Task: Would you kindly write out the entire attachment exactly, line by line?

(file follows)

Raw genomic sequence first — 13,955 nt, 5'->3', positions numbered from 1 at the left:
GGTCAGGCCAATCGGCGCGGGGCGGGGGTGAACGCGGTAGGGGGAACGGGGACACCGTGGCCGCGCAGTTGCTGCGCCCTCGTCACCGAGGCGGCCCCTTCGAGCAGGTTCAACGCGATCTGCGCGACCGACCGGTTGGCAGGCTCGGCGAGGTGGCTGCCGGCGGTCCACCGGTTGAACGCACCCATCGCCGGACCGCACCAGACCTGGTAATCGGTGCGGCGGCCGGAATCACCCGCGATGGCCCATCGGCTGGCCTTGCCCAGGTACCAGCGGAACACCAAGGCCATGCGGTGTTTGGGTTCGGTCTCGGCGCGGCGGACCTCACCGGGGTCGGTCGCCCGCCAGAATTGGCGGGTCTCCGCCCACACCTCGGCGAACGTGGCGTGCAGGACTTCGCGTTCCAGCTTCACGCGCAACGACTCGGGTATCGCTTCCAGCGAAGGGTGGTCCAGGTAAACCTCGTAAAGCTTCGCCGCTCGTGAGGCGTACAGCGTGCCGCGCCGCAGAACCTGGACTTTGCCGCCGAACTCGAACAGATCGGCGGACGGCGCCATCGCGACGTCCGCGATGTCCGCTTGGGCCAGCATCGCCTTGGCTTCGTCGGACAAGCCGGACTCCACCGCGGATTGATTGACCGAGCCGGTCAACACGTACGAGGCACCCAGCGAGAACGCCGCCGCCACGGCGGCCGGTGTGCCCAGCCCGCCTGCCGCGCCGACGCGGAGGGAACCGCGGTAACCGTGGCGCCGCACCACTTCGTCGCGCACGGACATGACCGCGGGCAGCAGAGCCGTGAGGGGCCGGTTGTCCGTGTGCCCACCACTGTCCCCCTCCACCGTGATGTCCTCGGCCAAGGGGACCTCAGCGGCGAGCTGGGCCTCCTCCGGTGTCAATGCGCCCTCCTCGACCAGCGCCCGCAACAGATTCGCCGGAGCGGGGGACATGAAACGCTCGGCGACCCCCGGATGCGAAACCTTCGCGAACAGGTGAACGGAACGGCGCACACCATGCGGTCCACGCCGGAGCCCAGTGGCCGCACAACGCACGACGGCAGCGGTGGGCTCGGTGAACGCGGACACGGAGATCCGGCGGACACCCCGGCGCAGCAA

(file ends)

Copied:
Raw genomic sequence first — 13,955 nt, 5'->3', positions numbered from 1 at the left:
GGTCAGGCCAATCGGCGCGGGGCGGGGGTGAACGCGGTAGGGGGAACGGGGACACCGTGGCCGCGCAGTTGCTGCGCCCTCGTCACCGAGGCGGCCCCTTCGAGCAGGTTCAACGCGATCTGCGCGACCGACCGGTTGGCAGGCTCGGCGAGGTGGCTGCCGGCGGTCCACCGGTTGAACGCACCCATCGCCGGACCGCACCAGACCTGGTAATCGGTGCGGCGGCCGGAATCACCCGCGATGGCCCATCGGCTGGCCTTGCCCAGGTACCAGCGGAACACCAAGGCCATGCGGTGTTTGGGTTCGGTCTCGGCGCGGCGGACCTCACCGGGGTCGGTCGCCCGCCAGAATTGGCGGGTCTCCGCCCACACCTCGGCGAACGTGGCGTGCAGGACTTCGCGTTCCAGCTTCACGCGCAACGACTCGGGTATCGCTTCCAGCGAAGGGTGGTCCAGGTAAACCTCGTAAAGCTTCGCCGCTCGTGAGGCGTACAGCGTGCCGCGCCGCAGAACCTGGACTTTGCCGCCGAACTCGAACAGATCGGCGGACGGCGCCATCGCGACGTCCGCGATGTCCGCTTGGGCCAGCATCGCCTTGGCTTCGTCGGACAAGCCGGACTCCACCGCGGATTGATTGACCGAGCCGGTCAACACGTACGAGGCACCCAGCGAGAACGCCGCCGCCACGGCGGCCGGTGTGCCCAGCCCGCCTGCCGCGCCGACGCGGAGGGAACCGCGGTAACCGTGGCGCCGCACCACTTCGTCGCGCACGGACATGACCGCGGGCAGCAGAGCCGTGAGGGGCCGGTTGTCCGTGTGCCCACCACTGTCCCCCTCCACCGTGATGTCCTCGGCCAAGGGGACCTCAGCGGCGAGCTGGGCCTCCTCCGGTGTCAATGCGCCCTCCTCGACCAGCGCCCGCAACAGATTCGCCGGAGCGGGGGACATGAAACGCTCGGCGACCCCCGGATGCGAAACCTTCGCGAACAGGTGAACGGAACGGCGCACACCATGCGGTCCACGCCGGAGCCCAGTGGCCGCACAACGCACGACGGCAGCGGTGGGCTCGGTGAACGCGGACACGGAGATCCGGCGGACACCCCGGCGCAGCAA